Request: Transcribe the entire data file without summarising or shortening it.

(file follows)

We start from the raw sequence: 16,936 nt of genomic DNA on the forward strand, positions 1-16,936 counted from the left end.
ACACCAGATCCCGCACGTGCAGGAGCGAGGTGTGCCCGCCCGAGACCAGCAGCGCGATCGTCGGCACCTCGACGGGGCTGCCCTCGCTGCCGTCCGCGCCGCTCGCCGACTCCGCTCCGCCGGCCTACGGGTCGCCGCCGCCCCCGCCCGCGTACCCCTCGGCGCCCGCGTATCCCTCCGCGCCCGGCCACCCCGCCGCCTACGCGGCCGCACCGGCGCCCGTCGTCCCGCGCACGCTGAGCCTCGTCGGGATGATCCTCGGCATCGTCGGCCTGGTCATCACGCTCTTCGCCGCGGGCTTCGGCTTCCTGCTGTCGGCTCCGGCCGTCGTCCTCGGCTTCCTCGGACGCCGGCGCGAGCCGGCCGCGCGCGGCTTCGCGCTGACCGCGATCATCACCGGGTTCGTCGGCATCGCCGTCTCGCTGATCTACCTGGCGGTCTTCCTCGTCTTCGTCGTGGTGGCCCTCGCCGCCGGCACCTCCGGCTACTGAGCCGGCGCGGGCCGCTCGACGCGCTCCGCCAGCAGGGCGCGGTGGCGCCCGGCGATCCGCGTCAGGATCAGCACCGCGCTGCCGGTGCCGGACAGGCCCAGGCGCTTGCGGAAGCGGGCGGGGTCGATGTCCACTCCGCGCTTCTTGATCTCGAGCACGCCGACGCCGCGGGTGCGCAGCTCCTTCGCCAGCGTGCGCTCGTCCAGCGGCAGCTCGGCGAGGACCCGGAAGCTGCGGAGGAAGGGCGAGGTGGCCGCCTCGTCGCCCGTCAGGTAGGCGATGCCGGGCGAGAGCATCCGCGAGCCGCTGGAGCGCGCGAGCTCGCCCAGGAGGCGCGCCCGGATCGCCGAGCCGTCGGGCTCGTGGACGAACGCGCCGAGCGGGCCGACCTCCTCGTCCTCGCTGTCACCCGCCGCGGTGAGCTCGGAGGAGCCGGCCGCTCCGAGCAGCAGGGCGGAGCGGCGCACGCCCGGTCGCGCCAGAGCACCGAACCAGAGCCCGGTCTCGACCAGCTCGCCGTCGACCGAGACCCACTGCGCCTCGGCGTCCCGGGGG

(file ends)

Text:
We start from the raw sequence: 16,936 nt of genomic DNA on the forward strand, positions 1-16,936 counted from the left end.
ACACCAGATCCCGCACGTGCAGGAGCGAGGTGTGCCCGCCCGAGACCAGCAGCGCGATCGTCGGCACCTCGACGGGGCTGCCCTCGCTGCCGTCCGCGCCGCTCGCCGACTCCGCTCCGCCGGCCTACGGGTCGCCGCCGCCCCCGCCCGCGTACCCCTCGGCGCCCGCGTATCCCTCCGCGCCCGGCCACCCCGCCGCCTACGCGGCCGCACCGGCGCCCGTCGTCCCGCGCACGCTGAGCCTCGTCGGGATGATCCTCGGCATCGTCGGCCTGGTCATCACGCTCTTCGCCGCGGGCTTCGGCTTCCTGCTGTCGGCTCCGGCCGTCGTCCTCGGCTTCCTCGGACGCCGGCGCGAGCCGGCCGCGCGCGGCTTCGCGCTGACCGCGATCATCACCGGGTTCGTCGGCATCGCCGTCTCGCTGATCTACCTGGCGGTCTTCCTCGTCTTCGTCGTGGTGGCCCTCGCCGCCGGCACCTCCGGCTACTGAGCCGGCGCGGGCCGCTCGACGCGCTCCGCCAGCAGGGCGCGGTGGCGCCCGGCGATCCGCGTCAGGATCAGCACCGCGCTGCCGGTGCCGGACAGGCCCAGGCGCTTGCGGAAGCGGGCGGGGTCGATGTCCACTCCGCGCTTCTTGATCTCGAGCACGCCGACGCCGCGGGTGCGCAGCTCCTTCGCCAGCGTGCGCTCGTCCAGCGGCAGCTCGGCGAGGACCCGGAAGCTGCGGAGGAAGGGCGAGGTGGCCGCCTCGTCGCCCGTCAGGTAGGCGATGCCGGGCGAGAGCATCCGCGAGCCGCTGGAGCGCGCGAGCTCGCCCAGGAGGCGCGCCCGGATCGCCGAGCCGTCGGGCTCGTGGACGAACGCGCCGAGCGGGCCGACCTCCTCGTCCTCGCTGTCACCCGCCGCGGTGAGCTCGGAGGAGCCGGCCGCTCCGAGCAGCAGGGCGGAGCGGCGCACGCCCGGTCGCGCCAGAGCACCGAACCAGAGCCCGGTCTCGACCAGCTCGCCGTCGACCGAGACCCACTGCGCCTCGGCGTCCCGGGGG